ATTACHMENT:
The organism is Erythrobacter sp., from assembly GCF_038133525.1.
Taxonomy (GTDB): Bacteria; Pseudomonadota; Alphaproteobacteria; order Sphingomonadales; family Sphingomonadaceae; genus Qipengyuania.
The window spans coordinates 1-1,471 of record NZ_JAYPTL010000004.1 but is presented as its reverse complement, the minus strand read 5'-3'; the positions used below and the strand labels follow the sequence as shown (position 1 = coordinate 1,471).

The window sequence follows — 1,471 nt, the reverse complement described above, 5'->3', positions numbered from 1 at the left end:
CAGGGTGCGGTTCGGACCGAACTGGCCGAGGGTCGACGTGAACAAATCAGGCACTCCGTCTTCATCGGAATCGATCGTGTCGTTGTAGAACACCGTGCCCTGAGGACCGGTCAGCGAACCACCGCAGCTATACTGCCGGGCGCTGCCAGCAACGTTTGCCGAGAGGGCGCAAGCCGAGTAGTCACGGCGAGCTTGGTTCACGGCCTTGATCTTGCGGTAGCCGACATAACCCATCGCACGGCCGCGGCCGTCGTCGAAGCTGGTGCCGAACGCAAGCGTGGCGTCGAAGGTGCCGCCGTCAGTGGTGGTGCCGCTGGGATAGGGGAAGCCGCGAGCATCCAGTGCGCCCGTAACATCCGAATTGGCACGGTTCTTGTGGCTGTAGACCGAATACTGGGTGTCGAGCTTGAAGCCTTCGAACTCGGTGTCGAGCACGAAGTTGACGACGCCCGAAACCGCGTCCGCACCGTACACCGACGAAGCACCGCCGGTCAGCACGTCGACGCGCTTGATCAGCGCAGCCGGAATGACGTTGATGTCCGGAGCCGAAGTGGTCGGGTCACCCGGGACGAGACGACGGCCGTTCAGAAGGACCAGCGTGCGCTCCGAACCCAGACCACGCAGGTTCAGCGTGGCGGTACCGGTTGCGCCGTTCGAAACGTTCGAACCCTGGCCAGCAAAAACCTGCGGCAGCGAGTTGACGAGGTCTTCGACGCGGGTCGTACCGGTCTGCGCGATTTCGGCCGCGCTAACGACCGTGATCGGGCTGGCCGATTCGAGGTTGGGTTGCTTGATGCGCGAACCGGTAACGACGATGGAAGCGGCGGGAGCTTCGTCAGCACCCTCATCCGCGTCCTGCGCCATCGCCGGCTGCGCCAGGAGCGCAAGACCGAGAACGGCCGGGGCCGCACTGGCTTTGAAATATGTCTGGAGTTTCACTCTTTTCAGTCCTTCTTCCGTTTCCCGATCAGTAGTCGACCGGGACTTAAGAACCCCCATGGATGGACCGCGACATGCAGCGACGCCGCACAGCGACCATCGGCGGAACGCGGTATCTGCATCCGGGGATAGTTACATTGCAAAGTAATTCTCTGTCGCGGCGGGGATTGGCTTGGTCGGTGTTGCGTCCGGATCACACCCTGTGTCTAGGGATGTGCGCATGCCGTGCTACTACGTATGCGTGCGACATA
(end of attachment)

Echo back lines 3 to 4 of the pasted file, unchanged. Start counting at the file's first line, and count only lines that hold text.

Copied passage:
The window spans coordinates 1-1,471 of record NZ_JAYPTL010000004.1 but is presented as its reverse complement, the minus strand read 5'-3'; the positions used below and the strand labels follow the sequence as shown (position 1 = coordinate 1,471).

The window sequence follows — 1,471 nt, the reverse complement described above, 5'->3', positions numbered from 1 at the left end: